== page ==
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Los Angeles city and county law enforcement, along with the FBI and Muslim community leaders on Monday condemned a vitriolic letter that was sent to multiple California mosques.

Stephen Woolery of the FBI speaks at an L.A. news conference Nov. 28, 2016, on threatening letters sent to mosques. (Credit: KTLA)
Stephen Woolery of the FBI speaks at an L.A. news conference Nov. 28, 2016, on threatening letters sent to mosques. (Credit: KTLA)

The author addressed the letter “to the children of Satan” and called Muslims “a vile and filthy people.”

“There’s a new sheriff in town,” the letter said, “President Donald Trump.”

At a midday news conference, representatives of the Los Angeles Police Department, Los Angeles County Sheriff’s Department and the FBI urged anyone who receives such a threatening letter to report it.

“Even if it’s not a crime, if it’s an incident that delivers hateful rhetoric, it’s important for us to learn and understand where that’s coming from,” said LAPD Deputy Chief Michael Downing. “We are all Americans. … Whether you’re Christian, Muslim or Jew, this is our home.”

Downing said police consider a hate crime as seriously as a homicide, but he called the letters “hate incidents,” not “hate crimes.”

“Messages like that are written out of fear … and if think he is emboldened by this because of the political environment that’s in place right now, that’s just not true,” Downing said. “Whoever is the president is the president for all Americans.”

The news conference, at the Islamic Center of Southern California in Koreatown, came after the threatening letters were sent to mosques in Southern and Northern California, and at least one in Georgia. The Islamic Center itself received a letter, as did a location in Northridge, an FBI official said.

An anonymous group calling itself “Americans for a Better Way” has sent the letter, to the Council on American-Islamic Relations, a Muslim advocacy group.

CAIR’s L.A. office said the letter went to Islamic Center of Long Beach and the Islamic Center of Claremont, as well as the Evergreen Islamic Center in San Jose.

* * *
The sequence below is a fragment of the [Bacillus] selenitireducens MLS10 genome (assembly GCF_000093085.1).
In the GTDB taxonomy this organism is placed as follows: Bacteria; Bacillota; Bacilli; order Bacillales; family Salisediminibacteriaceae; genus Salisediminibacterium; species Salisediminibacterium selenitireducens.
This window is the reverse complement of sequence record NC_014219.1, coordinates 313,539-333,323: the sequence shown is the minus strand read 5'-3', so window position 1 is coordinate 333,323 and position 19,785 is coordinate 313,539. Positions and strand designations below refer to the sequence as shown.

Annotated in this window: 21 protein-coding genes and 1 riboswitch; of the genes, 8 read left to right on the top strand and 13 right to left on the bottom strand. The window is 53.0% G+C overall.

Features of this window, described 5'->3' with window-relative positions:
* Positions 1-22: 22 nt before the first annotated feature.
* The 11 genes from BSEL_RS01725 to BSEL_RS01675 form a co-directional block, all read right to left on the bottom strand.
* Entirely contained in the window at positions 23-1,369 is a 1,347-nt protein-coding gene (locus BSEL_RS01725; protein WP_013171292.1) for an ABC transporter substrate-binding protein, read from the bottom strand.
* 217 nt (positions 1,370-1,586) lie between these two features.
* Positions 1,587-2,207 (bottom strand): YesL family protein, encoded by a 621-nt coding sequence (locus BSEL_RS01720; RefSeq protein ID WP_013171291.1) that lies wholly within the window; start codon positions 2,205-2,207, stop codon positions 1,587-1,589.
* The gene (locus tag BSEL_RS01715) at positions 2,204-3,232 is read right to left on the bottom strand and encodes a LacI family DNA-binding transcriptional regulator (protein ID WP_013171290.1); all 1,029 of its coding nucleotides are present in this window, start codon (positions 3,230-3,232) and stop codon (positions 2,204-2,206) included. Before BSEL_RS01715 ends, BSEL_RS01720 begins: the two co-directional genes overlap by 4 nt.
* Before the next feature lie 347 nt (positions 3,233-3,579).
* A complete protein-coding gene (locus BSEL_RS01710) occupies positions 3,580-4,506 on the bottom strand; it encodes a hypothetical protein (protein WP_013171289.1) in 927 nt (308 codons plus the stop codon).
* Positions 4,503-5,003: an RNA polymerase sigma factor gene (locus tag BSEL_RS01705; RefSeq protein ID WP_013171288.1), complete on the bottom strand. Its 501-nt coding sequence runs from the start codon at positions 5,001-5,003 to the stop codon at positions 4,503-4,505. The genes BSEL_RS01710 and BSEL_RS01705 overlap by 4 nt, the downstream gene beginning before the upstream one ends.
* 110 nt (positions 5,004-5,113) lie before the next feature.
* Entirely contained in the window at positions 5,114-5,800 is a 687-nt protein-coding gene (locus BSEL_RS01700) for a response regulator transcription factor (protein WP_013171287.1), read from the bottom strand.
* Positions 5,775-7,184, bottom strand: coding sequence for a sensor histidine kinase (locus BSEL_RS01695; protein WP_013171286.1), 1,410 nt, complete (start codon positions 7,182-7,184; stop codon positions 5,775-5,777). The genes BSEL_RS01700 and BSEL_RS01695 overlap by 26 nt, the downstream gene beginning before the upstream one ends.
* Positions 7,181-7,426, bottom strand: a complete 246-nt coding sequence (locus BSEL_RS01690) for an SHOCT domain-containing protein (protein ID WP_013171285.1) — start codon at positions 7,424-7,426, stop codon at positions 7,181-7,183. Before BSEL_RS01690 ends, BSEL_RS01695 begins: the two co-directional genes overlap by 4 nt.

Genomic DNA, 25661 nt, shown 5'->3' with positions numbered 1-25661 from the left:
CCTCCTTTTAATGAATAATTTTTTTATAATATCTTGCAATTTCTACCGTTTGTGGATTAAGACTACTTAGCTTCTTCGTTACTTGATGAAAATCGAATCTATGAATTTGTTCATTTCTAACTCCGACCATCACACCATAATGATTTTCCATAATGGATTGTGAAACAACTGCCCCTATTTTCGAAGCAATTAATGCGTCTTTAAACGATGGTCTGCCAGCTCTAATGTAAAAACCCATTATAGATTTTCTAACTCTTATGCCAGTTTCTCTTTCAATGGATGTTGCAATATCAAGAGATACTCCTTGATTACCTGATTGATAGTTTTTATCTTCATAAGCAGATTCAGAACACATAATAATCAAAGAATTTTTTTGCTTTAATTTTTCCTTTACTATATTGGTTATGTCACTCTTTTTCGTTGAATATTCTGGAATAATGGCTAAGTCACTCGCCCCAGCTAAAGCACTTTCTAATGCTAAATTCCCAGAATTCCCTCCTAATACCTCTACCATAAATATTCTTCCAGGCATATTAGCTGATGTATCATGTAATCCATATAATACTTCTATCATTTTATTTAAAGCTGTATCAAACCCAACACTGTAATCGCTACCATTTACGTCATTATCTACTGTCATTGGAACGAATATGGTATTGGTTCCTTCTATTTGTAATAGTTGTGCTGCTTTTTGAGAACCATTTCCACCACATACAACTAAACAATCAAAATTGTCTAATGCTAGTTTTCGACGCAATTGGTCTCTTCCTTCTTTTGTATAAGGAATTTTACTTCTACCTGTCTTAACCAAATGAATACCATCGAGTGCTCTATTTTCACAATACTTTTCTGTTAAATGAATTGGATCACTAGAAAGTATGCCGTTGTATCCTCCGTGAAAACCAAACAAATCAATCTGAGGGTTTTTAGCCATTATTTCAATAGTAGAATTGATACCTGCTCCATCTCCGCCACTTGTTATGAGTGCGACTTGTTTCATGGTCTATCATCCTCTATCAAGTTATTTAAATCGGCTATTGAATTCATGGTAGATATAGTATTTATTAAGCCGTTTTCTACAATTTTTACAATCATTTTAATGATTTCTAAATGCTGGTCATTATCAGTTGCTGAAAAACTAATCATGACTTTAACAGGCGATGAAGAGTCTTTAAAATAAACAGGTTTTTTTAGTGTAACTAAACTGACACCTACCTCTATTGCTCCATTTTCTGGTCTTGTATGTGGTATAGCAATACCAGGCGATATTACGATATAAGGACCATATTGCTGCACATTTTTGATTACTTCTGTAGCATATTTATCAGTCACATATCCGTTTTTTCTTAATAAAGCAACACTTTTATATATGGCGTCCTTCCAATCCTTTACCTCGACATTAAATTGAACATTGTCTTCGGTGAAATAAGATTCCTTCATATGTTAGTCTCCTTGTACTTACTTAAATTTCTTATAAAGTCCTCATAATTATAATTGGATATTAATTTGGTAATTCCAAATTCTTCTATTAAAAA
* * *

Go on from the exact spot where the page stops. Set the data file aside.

Another letter was sent to a mosque in Savannah, Georgia, according to the group.

All the letters are similar and appear to be from the same author, said Stephen Woolery, special agent in charge of the FBI’s Counterterrorism Division in Los Angeles.

The letters do not contain a specific or direct threat of violence, Woolery said, and thus the FBI does not have an open investigation on the letters.

“He’s going to do to you Muslims what Hitler did to the jews [sic],” the letter said. “You muslims [sic] would be wise to pack your bags and get out of Dodge.”

In an online statement, the mosque in San Jose confirmed it received a copy of the letter Thursday night.

“We informed the proper authorities and San Jose police have started a formal investigation,” the statement said.

The San Jose Police Department, referring to the letter as a “hate motivated” incident, said in a statement it would conduct a follow-up investigation.

Since the election, the Southern Poverty Law Center has documented more than 700 incidents of hateful harassment or intimidation against minorities. According to CAIR, at least 100 anti-Muslim incidents have taken place during that same period.

CAIR has called for stepped-up police protection of local mosques.

The letter writer should come forward, Salam Al-Marayati, president of the Muslim Public Affairs Council, said at Monday’s news conference.

“Bullies feel bolstered, emboldened in dark alleys. So we’re telling this person, come out in broad daylight and let’s discuss it,” Al-Marayati said. “Be a man … and stand up for what you believe in, and let us discuss.”